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Harper's Encyclopedia of United States History (ed. Benson Lossing) 14 0 Browse Search
Thomas Wentworth Higginson, Margaret Fuller Ossoli 4 0 Browse Search
Thomas Wentworth Higginson, Cheerful Yesterdays 4 0 Browse Search
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Harper's Encyclopedia of United States History (ed. Benson Lossing), Fine Arts, the. (search)
the National Academy of the Arts of Design in the United States. In 1622 Edward Palmer, a native of Gloucestershire, England, obtained from the London Company a gnt of land in Virginia, and from the Plymouth Company a tract in New England. Mr. Palmer died late in 1624. Just before his death he made provision in his will for tr scholarships in the university for the male descendants of his grandfather, Mr. Palmer's will provided that the scholars of the said university, for the avoiding ofe furnished, from time to time, at the cost and charges of the said college. Mr. Palmer purchased a picturesque island in the Susquehanna, opposite Havre de Grace, Med the university and school of fine arts to be established. The family of Edward Palmer had been identified with Warwickshire from the time of William the Conqueror. During the later years of his life Palmer resided in London, and his collection of rarities and ancient Greek and Roman coins was well known among literary men. T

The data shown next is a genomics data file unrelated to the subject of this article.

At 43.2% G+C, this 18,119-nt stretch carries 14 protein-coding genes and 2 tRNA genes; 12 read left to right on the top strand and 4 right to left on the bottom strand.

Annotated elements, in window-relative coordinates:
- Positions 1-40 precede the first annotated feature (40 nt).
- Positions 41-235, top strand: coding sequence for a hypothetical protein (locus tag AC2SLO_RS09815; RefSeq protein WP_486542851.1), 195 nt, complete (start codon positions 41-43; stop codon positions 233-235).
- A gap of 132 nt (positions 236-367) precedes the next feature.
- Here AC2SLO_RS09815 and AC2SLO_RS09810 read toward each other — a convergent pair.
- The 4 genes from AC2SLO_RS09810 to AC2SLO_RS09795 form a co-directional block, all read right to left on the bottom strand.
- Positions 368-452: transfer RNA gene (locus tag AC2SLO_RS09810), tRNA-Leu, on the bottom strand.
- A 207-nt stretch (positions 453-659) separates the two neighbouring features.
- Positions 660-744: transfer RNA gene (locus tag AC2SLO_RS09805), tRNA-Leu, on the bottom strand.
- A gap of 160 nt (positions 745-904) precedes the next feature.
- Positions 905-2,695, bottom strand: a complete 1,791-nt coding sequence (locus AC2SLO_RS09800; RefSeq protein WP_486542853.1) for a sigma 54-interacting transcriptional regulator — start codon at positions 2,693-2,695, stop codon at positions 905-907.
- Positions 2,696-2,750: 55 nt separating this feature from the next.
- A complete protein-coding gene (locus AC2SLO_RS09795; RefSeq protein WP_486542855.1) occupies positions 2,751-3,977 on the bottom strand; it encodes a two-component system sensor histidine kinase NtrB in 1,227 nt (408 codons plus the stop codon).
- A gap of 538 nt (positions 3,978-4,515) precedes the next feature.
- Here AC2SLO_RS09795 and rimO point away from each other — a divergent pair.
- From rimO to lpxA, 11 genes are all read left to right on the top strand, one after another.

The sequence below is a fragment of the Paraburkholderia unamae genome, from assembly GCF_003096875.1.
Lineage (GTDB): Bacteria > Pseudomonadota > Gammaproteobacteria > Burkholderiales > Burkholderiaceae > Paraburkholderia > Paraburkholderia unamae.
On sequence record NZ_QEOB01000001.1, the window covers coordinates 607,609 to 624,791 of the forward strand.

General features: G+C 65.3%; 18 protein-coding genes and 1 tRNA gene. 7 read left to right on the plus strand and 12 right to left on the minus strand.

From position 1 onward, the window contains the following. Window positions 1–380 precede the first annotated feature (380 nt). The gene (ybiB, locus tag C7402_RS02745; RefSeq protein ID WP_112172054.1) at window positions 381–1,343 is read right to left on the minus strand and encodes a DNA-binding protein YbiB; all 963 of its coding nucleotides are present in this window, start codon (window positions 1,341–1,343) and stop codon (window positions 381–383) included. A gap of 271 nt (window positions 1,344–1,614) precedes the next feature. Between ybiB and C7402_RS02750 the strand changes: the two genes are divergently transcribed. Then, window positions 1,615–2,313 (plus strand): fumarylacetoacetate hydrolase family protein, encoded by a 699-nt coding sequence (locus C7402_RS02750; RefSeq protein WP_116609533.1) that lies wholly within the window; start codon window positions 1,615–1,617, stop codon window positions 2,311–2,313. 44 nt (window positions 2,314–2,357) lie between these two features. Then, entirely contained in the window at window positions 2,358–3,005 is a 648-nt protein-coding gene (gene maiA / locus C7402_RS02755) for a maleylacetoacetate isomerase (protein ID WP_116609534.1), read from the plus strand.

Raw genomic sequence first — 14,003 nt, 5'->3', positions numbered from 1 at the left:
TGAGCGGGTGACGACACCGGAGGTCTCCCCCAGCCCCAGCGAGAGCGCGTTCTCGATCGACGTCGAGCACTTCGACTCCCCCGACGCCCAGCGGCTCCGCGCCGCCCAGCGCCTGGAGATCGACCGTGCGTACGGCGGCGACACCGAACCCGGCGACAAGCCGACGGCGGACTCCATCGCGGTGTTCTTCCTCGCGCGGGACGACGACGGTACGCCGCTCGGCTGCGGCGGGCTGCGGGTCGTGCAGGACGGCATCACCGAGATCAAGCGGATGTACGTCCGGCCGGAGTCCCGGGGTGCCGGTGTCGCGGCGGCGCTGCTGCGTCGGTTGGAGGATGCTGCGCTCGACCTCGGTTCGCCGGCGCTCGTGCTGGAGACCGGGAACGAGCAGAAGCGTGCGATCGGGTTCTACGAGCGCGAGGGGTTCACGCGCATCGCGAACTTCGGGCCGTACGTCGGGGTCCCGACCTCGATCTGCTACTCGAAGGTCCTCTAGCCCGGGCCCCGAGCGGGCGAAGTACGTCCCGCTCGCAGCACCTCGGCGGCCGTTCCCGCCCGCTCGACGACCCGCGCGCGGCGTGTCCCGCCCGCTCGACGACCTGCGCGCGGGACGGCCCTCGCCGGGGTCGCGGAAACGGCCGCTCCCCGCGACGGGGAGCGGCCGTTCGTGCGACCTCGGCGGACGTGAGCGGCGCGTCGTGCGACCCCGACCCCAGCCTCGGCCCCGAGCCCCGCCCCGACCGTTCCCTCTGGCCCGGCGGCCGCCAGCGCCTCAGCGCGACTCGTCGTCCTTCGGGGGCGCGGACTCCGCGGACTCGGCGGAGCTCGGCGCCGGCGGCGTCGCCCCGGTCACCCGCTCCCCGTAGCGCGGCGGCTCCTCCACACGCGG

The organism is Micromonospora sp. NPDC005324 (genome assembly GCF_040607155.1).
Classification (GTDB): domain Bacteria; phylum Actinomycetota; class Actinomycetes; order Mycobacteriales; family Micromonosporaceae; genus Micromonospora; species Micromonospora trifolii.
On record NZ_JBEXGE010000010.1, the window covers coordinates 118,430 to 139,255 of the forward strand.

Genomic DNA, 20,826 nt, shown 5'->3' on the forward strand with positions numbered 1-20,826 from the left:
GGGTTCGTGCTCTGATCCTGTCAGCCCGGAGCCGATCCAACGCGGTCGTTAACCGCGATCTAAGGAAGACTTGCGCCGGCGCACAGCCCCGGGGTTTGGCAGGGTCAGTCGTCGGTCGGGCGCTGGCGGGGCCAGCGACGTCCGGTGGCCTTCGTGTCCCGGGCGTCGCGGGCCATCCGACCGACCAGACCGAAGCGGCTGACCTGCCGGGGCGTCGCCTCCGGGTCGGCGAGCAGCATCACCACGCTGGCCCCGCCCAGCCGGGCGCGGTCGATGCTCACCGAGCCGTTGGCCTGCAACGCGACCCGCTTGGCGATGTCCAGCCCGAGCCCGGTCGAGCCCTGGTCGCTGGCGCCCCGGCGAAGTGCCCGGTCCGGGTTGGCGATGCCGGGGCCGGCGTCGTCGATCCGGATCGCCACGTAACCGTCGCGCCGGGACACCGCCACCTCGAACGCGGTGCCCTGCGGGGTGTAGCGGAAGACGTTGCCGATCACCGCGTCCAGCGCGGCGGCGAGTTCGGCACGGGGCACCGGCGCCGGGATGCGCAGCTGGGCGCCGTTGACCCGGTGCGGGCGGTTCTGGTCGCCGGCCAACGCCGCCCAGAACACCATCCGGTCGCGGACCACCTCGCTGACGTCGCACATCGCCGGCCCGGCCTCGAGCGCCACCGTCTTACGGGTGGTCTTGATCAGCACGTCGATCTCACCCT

Harper's Encyclopedia of United States History (ed. Benson Lossing), Goldsboro, Junction of National armies at. (search)
Goldsboro, Junction of National armies at. The Confederates under Hoke fled from Wilmington northward, towards Goldsboro, towards which the Nationals ruder Schofield were pressing. It was at the railroad crossing of the Neuse River. General Cox, with 5,000 of Palmer's troops, crossed from Newbern and established a depot of supplies at Kingston, after a moderate battle on the way with Hoke. Perceiving the Confederate force to be about equal to his own, Schofield ordered Cox to intrench and wait for expeted reinforcements. On March 10, 1865, Hoke pressed Cox and attacked hint, but was repulsed with severe loss—1,500 men. The Nationals lost about 300. The Confederates fled across the Neuse, and Schofield entered Goldsboro on the 20th. Then Terry, who had been left at Wilmington, joined Schofield (March 22), and the next day Sherman arrived there. Nearly all the National troops in North Carolina were encamped that night around Goldsboro. Gen. Joseph E. Johnston, with the comb